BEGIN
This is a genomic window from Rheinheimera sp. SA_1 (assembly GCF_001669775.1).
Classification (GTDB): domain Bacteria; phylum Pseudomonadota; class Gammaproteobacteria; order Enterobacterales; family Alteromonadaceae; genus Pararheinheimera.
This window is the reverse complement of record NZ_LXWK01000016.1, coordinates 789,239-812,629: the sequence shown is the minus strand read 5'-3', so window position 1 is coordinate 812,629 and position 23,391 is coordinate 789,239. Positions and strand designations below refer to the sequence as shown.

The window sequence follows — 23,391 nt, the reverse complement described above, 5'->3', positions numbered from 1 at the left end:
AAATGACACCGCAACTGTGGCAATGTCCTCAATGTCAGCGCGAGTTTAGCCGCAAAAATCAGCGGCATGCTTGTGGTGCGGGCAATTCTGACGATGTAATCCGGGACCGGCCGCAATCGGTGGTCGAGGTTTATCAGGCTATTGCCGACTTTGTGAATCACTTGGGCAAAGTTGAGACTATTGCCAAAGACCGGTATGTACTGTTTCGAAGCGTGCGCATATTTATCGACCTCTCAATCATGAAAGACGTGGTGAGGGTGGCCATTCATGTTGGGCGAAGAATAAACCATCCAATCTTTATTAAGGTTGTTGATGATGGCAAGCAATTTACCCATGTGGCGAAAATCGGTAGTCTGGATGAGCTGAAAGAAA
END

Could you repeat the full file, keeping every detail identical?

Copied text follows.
This is a genomic window from Rheinheimera sp. SA_1 (assembly GCF_001669775.1).
Classification (GTDB): domain Bacteria; phylum Pseudomonadota; class Gammaproteobacteria; order Enterobacterales; family Alteromonadaceae; genus Pararheinheimera.
This window is the reverse complement of record NZ_LXWK01000016.1, coordinates 789,239-812,629: the sequence shown is the minus strand read 5'-3', so window position 1 is coordinate 812,629 and position 23,391 is coordinate 789,239. Positions and strand designations below refer to the sequence as shown.

The window sequence follows — 23,391 nt, the reverse complement described above, 5'->3', positions numbered from 1 at the left end:
AAATGACACCGCAACTGTGGCAATGTCCTCAATGTCAGCGCGAGTTTAGCCGCAAAAATCAGCGGCATGCTTGTGGTGCGGGCAATTCTGACGATGTAATCCGGGACCGGCCGCAATCGGTGGTCGAGGTTTATCAGGCTATTGCCGACTTTGTGAATCACTTGGGCAAAGTTGAGACTATTGCCAAAGACCGGTATGTACTGTTTCGAAGCGTGCGCATATTTATCGACCTCTCAATCATGAAAGACGTGGTGAGGGTGGCCATTCATGTTGGGCGAAGAATAAACCATCCAATCTTTATTAAGGTTGTTGATGATGGCAAGCAATTTACCCATGTGGCGAAAATCGGTAGTCTGGATGAGCTGAAAGAAA